NMP has been considered as a safe small chemical molecule [20] and is used as an approved solvent for pharmaceutical products especially implants with acceptable toxicological profiles [21]. NMP is a biodegradable Food and Drug Administration (FDA)-approved solvent listed as generally recognized as safe (GRAS) [22]. Agrawal et al. [23] reported that NMP contained in a drug delivery system for Leuprolide did not exhibit significant toxicity in mice. Recently, it was found that NMP has some biologic activity on the pulp-dentin complex as well as bone metabolism [24], and it is suggested as a promising vehicle for bone morphogenic protein (BMP) and enhances the bone regeneration effect [25]. Nevertheless, there are some controversies regarding the cytotoxicity of NMP. There have been several reports that NMP has certain toxic effects on humans as well as animals [2627]. In addition, the cytotoxicity of NMP as a vehicle for endodontic materials has yet to be evaluated. In this respect, the evaluation of the cytotoxicity of the NMP-based Ca(OH)2 paste is required. In the agar overlay assay, cleaniCal exhibited more cytotoxicity compared to the other products (p < 0.05, Figure 4A and 4B). We also assessed the cell viability of the vehicles including NMP, PEG, and PG, to verify if the vehicles were responsible for the cytotoxicity conducted by the agar overlay assay. As a result, NMP showed a significantly lower cell viability than the other vehicles (p < 0.05, Figure 4C). Therefore, we speculated that the higher cytotoxicity of cleaniCal shown in the agar overlay assay was induced mainly by the toxicity of NMP. Indeed, the cytotoxicity of intracanal medicaments may be an important concern especially when the material is extruded beyond the apical foramen. Kim et al. [28] demonstrated that extruded Ca(OH)2 pastes were widely dispersed into the periodontal tissues and resulted in foreign body granulomas. Kim et al. [29] also showed that overfilling of the root canal system with Ca(OH)2 paste resulted in a chronic foreign body granuloma in the periapex area which propagated to maxillary sinusitis. They indicated that the vehicle such as PG was not easily resorbed and was the causative element of the periapical granuloma and sinusitis. In this respect, the use of a bioinert vehicle is necessary to avoid possible pathological problems when accidental extrusion occurs. In this sense, NMP cannot be considered to be the safer substance as a vehicle compared to PEG or PG.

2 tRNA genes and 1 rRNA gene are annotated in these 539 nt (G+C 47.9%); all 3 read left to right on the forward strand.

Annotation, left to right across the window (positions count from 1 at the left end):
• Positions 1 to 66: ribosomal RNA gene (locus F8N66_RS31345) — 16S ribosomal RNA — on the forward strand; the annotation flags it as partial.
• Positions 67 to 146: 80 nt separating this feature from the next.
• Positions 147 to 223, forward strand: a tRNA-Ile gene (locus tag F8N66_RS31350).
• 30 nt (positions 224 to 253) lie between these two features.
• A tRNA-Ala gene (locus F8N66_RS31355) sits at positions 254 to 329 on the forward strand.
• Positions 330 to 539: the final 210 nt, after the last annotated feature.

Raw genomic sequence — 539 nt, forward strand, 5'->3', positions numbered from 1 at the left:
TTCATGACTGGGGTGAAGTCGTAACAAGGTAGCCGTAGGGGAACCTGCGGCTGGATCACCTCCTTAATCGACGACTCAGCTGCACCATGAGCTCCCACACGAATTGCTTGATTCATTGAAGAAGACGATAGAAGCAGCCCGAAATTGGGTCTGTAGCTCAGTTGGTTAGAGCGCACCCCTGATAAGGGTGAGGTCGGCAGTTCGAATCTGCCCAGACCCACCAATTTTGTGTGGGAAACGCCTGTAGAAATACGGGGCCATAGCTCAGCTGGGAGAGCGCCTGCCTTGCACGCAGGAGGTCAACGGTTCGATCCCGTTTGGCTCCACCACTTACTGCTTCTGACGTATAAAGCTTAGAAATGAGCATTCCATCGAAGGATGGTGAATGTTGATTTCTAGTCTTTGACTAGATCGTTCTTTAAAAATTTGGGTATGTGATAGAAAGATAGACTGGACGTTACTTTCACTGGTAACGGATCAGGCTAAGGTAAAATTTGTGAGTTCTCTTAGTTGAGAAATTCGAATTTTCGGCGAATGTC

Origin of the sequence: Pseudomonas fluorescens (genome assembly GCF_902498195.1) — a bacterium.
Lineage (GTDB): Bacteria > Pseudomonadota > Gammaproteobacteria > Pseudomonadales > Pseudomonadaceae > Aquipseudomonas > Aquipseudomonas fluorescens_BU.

In this study, we measured the radiopacity of the tested materials and used 2 different methods to evaluate the removal efficacy: 1) μ-CT evaluation and 2) stereomicroscopic observation of the sectioned samples. The μ-CT is considered a useful tool for the evaluation of the remaining amount of root canal filling material. It has been shown that μ-CT gives a highly accurate, non-destructive, and 3-dimensional view of the internal structure of the root [30]. Therefore, there have been many studies using μ-CT for the assessment of the remaining amount of Ca(OH)2 paste [313233]. However, μ-CT has shortcomings that should be taken into account in evaluating the removal efficacy of Ca(OH)2 paste distinct from other root canal filling materials such as gutta-percha or sealer. Generally, the radiopacity of Ca(OH)2 paste, except for iodoform-based material, is lower than that of gutta-percha or sealer. Consequently, the removal efficacy of less radiopaque material can be exaggerated since the remaining material may not be detected in scanned images. This issue should be raised especially when the removal efficacy of the mainly tested material was higher than the compared materials. Notably, in this study, the removal efficacy of cleaniCal which is the protagonist of this study was higher than that of the other supporting materials. Therefore, it was strongly suggested that the radiopacity of the materials be measured. Here, the radiopacity of cleaniCal was significantly higher than or at least similar with that of Calcipex and ApexCal (Figure 3B). Therefore, we can state that the results obtained from the μ-CT evaluation were not influenced by the difference in radiopacity. Furthermore, we double-checked the result by assessing the sectioned specimen stereomicroscopically and the results were comparable to the μ-CT method. Therefore, we believe that the verifications make the results more reliable and predictable.

CONCLUSIONS

cleaniCal, the NMP-based Ca(OH)2 paste, exhibited better removal efficacy compared to ApexCal and Calcipex II which use PEG and PG as vehicles, respectively. This favorable effect may be due to the higher solubilizing efficiency of NMP compared to PEG or PG. However, the cytotoxicity of cleaniCal and its vehicle, NMP, was higher than the other products and vehicles. The null hypotheses of this study were rejected. Considering the distinct advantage in removal efficacy of the material, clinicians should be aware of the higher cytotoxicity of the NMP-based material and take into account its possible adverse effects to periradicular tissue when it is extruded beyond the apical foramen.

Notes

Funding This research was supported by the Ministry of Trade, Industry & Energy (MOTIE), Korea Institute for Advancement of Technology (KIAT) through the Encouragement Program for the Industries of Economic Cooperation Region.

Conflict of Interest No potential conflict of interest relevant to this article was reported.

Author Contributions

  • Conceptualization: Min KS.

  • Data curation: Yu MK, Lee KW.

  • Formal analysis: Yu MK.

  • Funding acquisition: Min KS.

  • Investigation: Lim MJ, Jang HJ.

  • Methodology: Jang HJ, Min KS.

  • Project administration: Min KS.

  • Resources: Min KS.

  • Software: Yu MK.

  • Supervision: Lee KW.

  • Validation: Min KS.

  • Visualization: Yu MK.

  • Writing - original draft: Lim MJ, Jang HJ, Min KS.

  • Writing - review & editing: Yu MK, Lee KW.

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Kyung-San Min